Creating a Last Will and Testament in Saint George, Utah

Individuals who own any property, are married, or have children should ensure they make a will. Any good estate plan requires that a proper will is made so that a person can have their property distributed fairly if the need ever arises. Life can take us by surprise, and since a person can end up going at any minute they should make sure they have made the precaution of creating a will so their assets are given to their family and their loved ones are taken care of properly.

Apart from making a will, there are also other factors of estate planning a person should take advantage of so their property is distributed the way they want. Anyone who has accumulated some assets should get in touch with an estate planning attorney as soon as possible to discuss their options and to have their estate competently managed and taken care of.

Sometimes, depending on a person’s situation, it may be wiser for them to make a living trust alongside everything else. It is important to note that there are specific rules and guidelines that make a will legal.  So a person can not just print out the papers at home, fill out the form, sign it, and assume that their legal matters are resolved. Individuals must follow specific requirements for the will to be accepted after they pass away.

A last will and testament is only considered valid if it’s signed by the testator and two witnesses. The witnesses can not be anyone who will be inheriting from the will.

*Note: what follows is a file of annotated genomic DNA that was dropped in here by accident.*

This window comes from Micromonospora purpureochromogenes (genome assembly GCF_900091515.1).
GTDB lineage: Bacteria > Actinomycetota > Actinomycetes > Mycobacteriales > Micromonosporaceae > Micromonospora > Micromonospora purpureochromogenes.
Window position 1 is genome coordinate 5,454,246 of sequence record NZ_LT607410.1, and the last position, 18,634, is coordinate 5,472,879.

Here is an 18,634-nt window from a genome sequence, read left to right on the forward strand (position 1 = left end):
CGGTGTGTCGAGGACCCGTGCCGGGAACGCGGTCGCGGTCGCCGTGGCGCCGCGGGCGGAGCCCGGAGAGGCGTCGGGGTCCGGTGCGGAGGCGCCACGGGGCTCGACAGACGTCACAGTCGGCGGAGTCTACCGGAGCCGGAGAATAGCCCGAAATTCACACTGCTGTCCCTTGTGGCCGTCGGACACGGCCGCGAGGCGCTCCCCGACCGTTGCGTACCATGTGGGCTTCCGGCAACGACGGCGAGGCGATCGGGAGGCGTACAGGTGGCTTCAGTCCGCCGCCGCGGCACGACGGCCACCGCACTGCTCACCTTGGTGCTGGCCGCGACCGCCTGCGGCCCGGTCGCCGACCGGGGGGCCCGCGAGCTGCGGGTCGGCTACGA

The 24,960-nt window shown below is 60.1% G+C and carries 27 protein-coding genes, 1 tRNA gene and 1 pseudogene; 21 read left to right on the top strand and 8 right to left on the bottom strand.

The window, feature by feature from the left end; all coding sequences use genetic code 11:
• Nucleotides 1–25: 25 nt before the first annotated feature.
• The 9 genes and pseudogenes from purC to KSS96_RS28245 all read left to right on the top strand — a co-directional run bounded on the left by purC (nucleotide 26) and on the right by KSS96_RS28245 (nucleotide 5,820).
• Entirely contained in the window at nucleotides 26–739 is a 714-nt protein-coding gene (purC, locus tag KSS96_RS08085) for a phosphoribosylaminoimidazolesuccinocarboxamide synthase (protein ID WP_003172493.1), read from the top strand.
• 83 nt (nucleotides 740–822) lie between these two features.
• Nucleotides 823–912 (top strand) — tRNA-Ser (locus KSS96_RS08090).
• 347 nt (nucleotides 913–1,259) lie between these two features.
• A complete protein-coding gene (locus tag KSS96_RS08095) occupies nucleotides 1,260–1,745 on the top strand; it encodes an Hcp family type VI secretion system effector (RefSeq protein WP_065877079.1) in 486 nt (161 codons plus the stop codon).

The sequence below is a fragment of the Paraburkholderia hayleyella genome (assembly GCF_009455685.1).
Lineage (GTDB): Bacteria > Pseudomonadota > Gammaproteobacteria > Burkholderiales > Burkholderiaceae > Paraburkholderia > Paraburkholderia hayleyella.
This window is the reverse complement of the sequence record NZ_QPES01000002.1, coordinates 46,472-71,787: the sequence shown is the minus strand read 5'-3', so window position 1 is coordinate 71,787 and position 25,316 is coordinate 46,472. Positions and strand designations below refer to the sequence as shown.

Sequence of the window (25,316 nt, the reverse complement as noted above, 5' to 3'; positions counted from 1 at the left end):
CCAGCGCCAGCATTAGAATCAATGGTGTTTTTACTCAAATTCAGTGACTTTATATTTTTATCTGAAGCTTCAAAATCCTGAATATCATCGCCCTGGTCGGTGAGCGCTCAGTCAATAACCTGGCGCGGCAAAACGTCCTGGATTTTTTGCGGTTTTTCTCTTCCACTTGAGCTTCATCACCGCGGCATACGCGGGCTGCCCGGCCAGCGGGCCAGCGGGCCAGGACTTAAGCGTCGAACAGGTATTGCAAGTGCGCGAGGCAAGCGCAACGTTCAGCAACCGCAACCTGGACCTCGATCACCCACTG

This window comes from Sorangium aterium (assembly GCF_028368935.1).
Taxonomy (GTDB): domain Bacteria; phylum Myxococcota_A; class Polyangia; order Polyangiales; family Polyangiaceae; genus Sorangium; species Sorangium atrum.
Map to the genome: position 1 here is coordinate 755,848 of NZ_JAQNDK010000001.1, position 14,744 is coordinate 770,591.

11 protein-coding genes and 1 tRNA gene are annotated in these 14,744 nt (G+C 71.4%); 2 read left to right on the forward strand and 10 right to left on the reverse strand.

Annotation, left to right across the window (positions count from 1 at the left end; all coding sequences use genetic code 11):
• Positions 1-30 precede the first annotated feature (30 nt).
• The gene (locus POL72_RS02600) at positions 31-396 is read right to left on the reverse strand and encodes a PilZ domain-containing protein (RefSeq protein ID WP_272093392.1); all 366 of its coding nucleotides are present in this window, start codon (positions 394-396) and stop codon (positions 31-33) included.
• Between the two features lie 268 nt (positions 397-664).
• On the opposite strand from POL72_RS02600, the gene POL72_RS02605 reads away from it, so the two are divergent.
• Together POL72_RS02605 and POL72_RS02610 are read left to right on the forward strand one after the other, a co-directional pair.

What happens if a person passes away without a last will and testament?

If a person does not take the precaution of signing up for a will, they would have died ‘intestate’ and this means that a person’s estate will be divided according to the Utah Probate Code and not according to any specifications the person had in question. According to Utah law, most of a person’s heirs become their spouse and their children in the case they did not allocate anyone themselves through a legal will.

One’s spouse will be given priority. If a person does not have a living spouse or children, then their parents will receive the estate. If there are also no parents, then the estate will be passed on to siblings or any other living descendants and relatives.  In may seem unfair for a person’s wealth to not be immediately passed on to the individuals of their desire, but if a person does not take the legal precautions of undergoing fair estate planning they will have to suffer these consequences.

Get in touch with an estate lawyer at the Law Office of Barney Mckenna and Olmstead today to begin a thorough estate plan.

Reach us at:


43 South 100 East

Suite 300

(435) 628-1711


590 W Mesquite Boulevard

Suite 202A

(702) 346-3100

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